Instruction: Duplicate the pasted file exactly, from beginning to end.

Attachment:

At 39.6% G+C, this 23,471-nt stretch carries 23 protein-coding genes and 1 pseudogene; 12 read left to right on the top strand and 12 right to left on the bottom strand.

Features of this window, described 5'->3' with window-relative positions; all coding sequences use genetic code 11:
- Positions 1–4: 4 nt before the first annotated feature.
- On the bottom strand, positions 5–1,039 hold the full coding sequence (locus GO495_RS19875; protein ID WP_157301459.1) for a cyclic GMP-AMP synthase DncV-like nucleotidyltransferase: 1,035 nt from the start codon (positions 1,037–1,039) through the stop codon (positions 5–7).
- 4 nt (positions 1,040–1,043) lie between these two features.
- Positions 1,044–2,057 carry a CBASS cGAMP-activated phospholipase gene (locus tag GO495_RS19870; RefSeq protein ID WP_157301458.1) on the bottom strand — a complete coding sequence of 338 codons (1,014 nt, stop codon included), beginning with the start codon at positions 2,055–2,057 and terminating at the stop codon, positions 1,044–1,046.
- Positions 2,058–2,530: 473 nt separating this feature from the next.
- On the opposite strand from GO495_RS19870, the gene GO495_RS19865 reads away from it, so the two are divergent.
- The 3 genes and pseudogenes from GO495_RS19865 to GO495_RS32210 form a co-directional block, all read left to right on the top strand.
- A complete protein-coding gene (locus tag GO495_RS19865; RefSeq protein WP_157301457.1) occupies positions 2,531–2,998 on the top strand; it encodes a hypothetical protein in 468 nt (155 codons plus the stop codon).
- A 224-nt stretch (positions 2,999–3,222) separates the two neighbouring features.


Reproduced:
At 39.6% G+C, this 23,471-nt stretch carries 23 protein-coding genes and 1 pseudogene; 12 read left to right on the top strand and 12 right to left on the bottom strand.

Features of this window, described 5'->3' with window-relative positions; all coding sequences use genetic code 11:
- Positions 1–4: 4 nt before the first annotated feature.
- On the bottom strand, positions 5–1,039 hold the full coding sequence (locus GO495_RS19875; protein ID WP_157301459.1) for a cyclic GMP-AMP synthase DncV-like nucleotidyltransferase: 1,035 nt from the start codon (positions 1,037–1,039) through the stop codon (positions 5–7).
- 4 nt (positions 1,040–1,043) lie between these two features.
- Positions 1,044–2,057 carry a CBASS cGAMP-activated phospholipase gene (locus tag GO495_RS19870; RefSeq protein ID WP_157301458.1) on the bottom strand — a complete coding sequence of 338 codons (1,014 nt, stop codon included), beginning with the start codon at positions 2,055–2,057 and terminating at the stop codon, positions 1,044–1,046.
- Positions 2,058–2,530: 473 nt separating this feature from the next.
- On the opposite strand from GO495_RS19870, the gene GO495_RS19865 reads away from it, so the two are divergent.
- The 3 genes and pseudogenes from GO495_RS19865 to GO495_RS32210 form a co-directional block, all read left to right on the top strand.
- A complete protein-coding gene (locus tag GO495_RS19865; RefSeq protein WP_157301457.1) occupies positions 2,531–2,998 on the top strand; it encodes a hypothetical protein in 468 nt (155 codons plus the stop codon).
- A 224-nt stretch (positions 2,999–3,222) separates the two neighbouring features.